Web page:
You may have been wondering, What is Shae up to? She’s been very inactive on the blogosphere lately.
Well, I have been extremely busy! I miss interacting with you guys more, but I’ve got different priorities that I did when I started my first blog at twelve years old. Now I have junk like work and college sucking up my time. 🙃
Lately, much of my time has been absorbed by applying for scholarships. College isn’t going to pay for itself, and I know many of you guys who read this blog are close to my age. I hope that you find these things I’ve discovered to be helpful as you look into scholarships yourselves!
- Look for local scholarships. Many organizations in my hometown, such as the Rotary Club, Lions Club, and Minesterial Alliance, offer scholarships to local kids. Though I’m homeschooled, the public school district provided me with a list, and I’ve been working away at applying for whichever ones are open to me. Local scholarships are advantageous because of the small pool of people applying.
- Check thoroughly into what your college offers. If you’ve chosen a college, or even narrowed it down to a few, definitely talk to your admissions counselor, search every nook and cranny of the website, sign up for the college newsletter… Do all you can to find out what aid you can get from your college. From what I’ve discovered about mine, there’s even more aid than I expected!
- On any scholarship application, follow the instructions meticulously. From what I’ve heard, many people are disqualified because they didn’t follow directions. I always check my work several times to prevent silly mistakes.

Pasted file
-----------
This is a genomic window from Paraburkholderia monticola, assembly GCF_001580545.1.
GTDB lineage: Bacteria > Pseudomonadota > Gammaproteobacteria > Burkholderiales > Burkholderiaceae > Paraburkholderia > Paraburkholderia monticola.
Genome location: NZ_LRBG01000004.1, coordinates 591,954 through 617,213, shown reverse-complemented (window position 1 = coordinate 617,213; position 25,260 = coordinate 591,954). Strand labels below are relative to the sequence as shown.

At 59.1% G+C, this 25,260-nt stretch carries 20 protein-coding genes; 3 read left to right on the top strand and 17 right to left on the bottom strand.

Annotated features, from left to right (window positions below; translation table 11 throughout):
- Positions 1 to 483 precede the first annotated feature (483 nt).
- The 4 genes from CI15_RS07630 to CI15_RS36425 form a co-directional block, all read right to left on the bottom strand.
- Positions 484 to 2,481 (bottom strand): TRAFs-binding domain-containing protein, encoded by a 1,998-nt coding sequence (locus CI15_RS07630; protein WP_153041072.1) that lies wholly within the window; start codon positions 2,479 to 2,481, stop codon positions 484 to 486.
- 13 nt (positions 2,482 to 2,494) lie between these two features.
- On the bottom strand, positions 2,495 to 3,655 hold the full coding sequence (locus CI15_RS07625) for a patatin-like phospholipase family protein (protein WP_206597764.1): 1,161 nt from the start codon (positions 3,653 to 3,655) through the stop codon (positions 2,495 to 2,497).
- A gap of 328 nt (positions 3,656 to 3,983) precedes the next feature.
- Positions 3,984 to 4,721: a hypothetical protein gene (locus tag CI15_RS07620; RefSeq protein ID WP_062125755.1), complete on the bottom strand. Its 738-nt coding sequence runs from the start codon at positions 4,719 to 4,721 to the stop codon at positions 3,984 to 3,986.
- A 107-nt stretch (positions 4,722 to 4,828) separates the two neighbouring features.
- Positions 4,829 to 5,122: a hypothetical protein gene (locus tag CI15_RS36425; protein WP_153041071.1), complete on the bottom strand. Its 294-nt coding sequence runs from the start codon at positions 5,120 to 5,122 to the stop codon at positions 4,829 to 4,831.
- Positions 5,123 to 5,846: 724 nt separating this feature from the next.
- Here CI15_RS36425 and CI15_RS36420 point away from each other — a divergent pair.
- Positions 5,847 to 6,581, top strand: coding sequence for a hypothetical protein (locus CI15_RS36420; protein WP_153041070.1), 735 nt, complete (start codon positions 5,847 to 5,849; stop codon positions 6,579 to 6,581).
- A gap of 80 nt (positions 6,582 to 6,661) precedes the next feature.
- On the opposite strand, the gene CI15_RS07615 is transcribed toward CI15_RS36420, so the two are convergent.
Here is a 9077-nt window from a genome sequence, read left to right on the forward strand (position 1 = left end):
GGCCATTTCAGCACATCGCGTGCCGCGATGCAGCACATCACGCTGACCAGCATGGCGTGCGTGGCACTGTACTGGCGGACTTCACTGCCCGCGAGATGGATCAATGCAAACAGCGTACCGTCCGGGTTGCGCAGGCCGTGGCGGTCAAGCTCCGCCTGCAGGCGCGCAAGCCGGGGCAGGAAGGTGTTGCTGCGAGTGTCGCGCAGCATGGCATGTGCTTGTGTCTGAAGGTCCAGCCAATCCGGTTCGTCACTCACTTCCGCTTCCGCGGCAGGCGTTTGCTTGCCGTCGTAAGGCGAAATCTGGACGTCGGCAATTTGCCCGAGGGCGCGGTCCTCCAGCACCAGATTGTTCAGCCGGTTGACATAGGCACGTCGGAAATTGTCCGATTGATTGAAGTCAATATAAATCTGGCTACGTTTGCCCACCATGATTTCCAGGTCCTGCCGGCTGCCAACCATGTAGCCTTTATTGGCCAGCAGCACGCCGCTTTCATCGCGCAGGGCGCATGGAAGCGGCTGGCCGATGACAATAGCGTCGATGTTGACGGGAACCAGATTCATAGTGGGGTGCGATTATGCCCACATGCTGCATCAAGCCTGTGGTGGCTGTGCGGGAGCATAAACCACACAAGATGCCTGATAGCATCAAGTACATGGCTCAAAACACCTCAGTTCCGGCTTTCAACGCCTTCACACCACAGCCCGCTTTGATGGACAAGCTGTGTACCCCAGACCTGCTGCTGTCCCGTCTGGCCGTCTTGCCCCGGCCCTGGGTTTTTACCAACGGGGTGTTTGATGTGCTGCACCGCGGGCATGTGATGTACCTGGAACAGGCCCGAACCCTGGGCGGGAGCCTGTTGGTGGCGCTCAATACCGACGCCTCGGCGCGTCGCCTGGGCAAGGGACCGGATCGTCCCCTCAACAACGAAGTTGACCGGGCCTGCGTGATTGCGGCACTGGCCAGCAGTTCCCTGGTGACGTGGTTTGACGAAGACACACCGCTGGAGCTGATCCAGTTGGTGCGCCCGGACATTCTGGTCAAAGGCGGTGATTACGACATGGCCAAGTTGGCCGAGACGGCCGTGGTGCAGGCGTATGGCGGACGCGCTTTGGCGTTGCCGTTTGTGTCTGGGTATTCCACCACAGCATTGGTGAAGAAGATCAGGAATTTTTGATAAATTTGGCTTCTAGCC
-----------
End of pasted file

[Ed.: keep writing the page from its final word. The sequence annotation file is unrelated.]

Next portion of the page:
- Try to write intelligently. Be sure to use proper grammar. I’m sure your English teacher or the grammar geek in your life would be happy to help you out. In your writing, always be honest, and try to inject some personality (in a mature way)!
- Save all your work. I was given that advice when I first began applying for scholarships. The logic was that people will probably ask for similar essays, such as “What community service have you done?” or “How will this award help you impact the world in your field?” For a while, I wasn’t able to do much reusing, but now that I’ve applied for so many, I’m doing a lot of copying and pasting, which saves hours of work.
- Keep good records. I’m very thankful for my 4-H member record, which requires members to record various activities, awards, community services, and projects that they’ve been involved with every year. Referring to my record has saved me much brain-wracking. If you don’t have any record of your past achievements, start one! Add things as you do them or recall them. Pretty soon, you’ll be writing pages upon pages about what a saint you are. 🙂
- Dedicate time. Of course, you’re not going to win any scholarships if you don’t apply for them. Sometimes, I know, all the work doesn’t feel worth a chance at a prize. But if you spend ten hours applying for three different $1,000 scholarships, and you receive one of them, you earn $100 per hour! That’s better than any part-time job I know of! Just be disciplined and set aside time, whatever that means for you.
And whatsoever ye do in word or deed, do all in the name of the Lord Jesus, giving thanks to God and the Father by him. – Colossians 3:17
Were these tips helpful for you?
If you’ve received scholarships in the past, what words of wisdom do you have for me?